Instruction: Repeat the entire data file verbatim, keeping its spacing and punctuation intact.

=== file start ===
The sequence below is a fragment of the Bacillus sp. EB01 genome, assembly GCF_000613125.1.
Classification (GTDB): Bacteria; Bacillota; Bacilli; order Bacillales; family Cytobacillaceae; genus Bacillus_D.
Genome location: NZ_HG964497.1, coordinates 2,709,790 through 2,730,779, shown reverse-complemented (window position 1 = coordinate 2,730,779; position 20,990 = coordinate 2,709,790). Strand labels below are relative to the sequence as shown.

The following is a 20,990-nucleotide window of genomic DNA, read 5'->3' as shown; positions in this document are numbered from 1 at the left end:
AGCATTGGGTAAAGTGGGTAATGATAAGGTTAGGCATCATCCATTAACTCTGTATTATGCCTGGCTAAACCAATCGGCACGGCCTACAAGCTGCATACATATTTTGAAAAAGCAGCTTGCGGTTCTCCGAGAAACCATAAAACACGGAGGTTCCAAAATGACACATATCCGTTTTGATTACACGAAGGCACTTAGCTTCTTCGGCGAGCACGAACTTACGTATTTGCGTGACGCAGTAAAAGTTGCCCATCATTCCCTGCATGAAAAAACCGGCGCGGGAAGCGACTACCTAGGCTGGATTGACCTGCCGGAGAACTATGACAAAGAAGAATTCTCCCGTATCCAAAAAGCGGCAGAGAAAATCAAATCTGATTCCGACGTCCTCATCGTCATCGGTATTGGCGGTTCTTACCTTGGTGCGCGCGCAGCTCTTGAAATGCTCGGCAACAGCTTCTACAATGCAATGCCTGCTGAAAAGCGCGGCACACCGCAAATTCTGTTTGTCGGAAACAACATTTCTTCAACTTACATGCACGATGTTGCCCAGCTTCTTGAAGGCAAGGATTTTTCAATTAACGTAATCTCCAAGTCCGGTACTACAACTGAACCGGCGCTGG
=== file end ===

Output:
The sequence below is a fragment of the Bacillus sp. EB01 genome, assembly GCF_000613125.1.
Classification (GTDB): Bacteria; Bacillota; Bacilli; order Bacillales; family Cytobacillaceae; genus Bacillus_D.
Genome location: NZ_HG964497.1, coordinates 2,709,790 through 2,730,779, shown reverse-complemented (window position 1 = coordinate 2,730,779; position 20,990 = coordinate 2,709,790). Strand labels below are relative to the sequence as shown.

The following is a 20,990-nucleotide window of genomic DNA, read 5'->3' as shown; positions in this document are numbered from 1 at the left end:
AGCATTGGGTAAAGTGGGTAATGATAAGGTTAGGCATCATCCATTAACTCTGTATTATGCCTGGCTAAACCAATCGGCACGGCCTACAAGCTGCATACATATTTTGAAAAAGCAGCTTGCGGTTCTCCGAGAAACCATAAAACACGGAGGTTCCAAAATGACACATATCCGTTTTGATTACACGAAGGCACTTAGCTTCTTCGGCGAGCACGAACTTACGTATTTGCGTGACGCAGTAAAAGTTGCCCATCATTCCCTGCATGAAAAAACCGGCGCGGGAAGCGACTACCTAGGCTGGATTGACCTGCCGGAGAACTATGACAAAGAAGAATTCTCCCGTATCCAAAAAGCGGCAGAGAAAATCAAATCTGATTCCGACGTCCTCATCGTCATCGGTATTGGCGGTTCTTACCTTGGTGCGCGCGCAGCTCTTGAAATGCTCGGCAACAGCTTCTACAATGCAATGCCTGCTGAAAAGCGCGGCACACCGCAAATTCTGTTTGTCGGAAACAACATTTCTTCAACTTACATGCACGATGTTGCCCAGCTTCTTGAAGGCAAGGATTTTTCAATTAACGTAATCTCCAAGTCCGGTACTACAACTGAACCGGCGCTGG